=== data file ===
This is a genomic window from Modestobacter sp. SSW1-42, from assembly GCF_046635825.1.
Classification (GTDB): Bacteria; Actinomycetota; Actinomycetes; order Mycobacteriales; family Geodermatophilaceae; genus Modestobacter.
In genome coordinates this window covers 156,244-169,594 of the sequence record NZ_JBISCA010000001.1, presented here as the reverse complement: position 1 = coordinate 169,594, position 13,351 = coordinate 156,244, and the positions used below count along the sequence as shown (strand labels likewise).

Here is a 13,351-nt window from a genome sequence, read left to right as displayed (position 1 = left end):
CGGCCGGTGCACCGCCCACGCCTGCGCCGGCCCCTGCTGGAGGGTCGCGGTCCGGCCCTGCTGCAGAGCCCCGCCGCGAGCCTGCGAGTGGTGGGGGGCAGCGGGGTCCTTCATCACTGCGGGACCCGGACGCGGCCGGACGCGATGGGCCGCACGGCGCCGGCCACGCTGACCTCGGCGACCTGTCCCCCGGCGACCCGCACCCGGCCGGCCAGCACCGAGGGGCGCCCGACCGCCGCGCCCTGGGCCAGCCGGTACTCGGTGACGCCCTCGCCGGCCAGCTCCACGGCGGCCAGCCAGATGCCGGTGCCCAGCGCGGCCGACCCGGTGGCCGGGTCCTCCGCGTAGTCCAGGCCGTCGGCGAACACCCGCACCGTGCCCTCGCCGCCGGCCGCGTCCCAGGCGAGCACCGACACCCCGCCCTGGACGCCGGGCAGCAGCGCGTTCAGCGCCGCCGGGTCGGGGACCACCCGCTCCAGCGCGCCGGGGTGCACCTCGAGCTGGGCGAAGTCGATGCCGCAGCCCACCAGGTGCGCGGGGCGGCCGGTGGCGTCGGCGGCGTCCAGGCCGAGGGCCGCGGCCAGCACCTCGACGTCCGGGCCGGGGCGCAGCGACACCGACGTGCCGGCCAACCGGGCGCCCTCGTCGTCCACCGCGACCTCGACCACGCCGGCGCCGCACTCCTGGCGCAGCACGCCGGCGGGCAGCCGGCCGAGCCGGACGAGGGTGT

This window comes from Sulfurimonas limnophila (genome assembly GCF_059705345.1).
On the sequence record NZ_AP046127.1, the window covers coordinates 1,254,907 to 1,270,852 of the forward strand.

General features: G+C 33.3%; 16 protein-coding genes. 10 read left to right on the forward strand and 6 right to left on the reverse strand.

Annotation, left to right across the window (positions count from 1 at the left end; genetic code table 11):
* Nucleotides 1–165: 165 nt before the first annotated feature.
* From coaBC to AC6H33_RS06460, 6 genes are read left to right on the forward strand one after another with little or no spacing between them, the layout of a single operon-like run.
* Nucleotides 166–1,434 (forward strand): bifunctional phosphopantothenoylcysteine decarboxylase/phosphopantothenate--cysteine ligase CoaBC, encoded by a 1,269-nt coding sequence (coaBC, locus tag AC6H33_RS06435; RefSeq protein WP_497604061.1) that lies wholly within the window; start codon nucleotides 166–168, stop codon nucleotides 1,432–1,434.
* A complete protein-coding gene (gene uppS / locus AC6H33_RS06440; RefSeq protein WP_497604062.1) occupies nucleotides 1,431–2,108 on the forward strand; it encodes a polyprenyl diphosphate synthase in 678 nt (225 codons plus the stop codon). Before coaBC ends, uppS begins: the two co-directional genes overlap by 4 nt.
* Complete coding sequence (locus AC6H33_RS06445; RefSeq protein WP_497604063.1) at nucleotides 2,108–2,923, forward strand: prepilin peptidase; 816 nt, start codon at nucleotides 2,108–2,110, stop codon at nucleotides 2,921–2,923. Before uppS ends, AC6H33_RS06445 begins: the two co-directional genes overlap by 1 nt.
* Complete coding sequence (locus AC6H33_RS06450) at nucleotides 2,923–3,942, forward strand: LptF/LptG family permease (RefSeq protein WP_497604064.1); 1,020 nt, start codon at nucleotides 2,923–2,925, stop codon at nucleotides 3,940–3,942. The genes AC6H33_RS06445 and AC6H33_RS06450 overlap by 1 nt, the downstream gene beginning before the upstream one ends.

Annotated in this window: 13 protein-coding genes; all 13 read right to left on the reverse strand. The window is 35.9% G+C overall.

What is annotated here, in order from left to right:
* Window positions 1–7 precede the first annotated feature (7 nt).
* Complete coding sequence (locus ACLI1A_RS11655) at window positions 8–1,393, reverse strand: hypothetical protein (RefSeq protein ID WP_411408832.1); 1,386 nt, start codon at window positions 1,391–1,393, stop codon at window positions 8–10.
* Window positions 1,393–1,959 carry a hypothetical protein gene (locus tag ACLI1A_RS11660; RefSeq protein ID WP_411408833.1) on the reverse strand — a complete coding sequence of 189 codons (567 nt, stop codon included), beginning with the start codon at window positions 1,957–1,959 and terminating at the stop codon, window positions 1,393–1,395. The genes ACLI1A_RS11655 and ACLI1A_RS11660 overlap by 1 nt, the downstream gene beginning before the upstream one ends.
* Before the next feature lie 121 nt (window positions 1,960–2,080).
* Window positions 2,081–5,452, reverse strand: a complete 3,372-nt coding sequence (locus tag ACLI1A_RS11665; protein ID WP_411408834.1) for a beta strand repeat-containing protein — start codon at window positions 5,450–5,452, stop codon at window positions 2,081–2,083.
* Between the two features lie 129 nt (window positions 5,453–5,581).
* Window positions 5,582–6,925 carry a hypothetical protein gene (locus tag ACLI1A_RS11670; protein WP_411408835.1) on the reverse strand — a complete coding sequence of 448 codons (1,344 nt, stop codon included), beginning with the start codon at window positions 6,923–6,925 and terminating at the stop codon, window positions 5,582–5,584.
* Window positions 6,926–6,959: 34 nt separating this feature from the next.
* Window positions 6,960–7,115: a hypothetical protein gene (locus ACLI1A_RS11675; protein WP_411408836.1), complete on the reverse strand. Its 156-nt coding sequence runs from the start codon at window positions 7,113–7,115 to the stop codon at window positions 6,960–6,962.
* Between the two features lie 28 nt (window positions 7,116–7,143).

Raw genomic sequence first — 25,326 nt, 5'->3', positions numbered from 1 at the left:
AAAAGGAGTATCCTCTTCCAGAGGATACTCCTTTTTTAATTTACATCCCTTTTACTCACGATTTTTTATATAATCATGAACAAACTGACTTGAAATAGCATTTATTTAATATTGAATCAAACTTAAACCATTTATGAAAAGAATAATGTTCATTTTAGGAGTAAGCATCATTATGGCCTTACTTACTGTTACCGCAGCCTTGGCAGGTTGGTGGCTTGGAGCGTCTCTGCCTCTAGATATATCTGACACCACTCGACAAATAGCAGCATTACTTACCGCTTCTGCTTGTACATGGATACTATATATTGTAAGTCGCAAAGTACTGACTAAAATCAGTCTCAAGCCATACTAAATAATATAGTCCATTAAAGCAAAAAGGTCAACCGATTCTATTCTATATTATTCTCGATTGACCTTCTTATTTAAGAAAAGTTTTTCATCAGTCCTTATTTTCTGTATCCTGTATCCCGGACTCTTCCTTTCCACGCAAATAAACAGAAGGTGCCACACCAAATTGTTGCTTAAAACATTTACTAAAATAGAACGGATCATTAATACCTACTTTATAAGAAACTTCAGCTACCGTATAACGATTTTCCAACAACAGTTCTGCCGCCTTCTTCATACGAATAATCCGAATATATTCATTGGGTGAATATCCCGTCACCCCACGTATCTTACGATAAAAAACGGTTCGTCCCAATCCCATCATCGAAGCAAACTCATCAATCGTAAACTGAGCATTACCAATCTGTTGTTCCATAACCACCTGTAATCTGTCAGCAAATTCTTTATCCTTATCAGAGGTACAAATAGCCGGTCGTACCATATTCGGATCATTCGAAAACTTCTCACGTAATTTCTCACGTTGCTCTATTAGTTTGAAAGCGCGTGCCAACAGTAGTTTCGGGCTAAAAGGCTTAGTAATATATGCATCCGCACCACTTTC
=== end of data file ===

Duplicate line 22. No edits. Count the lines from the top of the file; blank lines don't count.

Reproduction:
* Window positions 2,081–5,452, reverse strand: a complete 3,372-nt coding sequence (locus tag ACLI1A_RS11665; protein ID WP_411408834.1) for a beta strand repeat-containing protein — start codon at window positions 5,450–5,452, stop codon at window positions 2,081–2,083.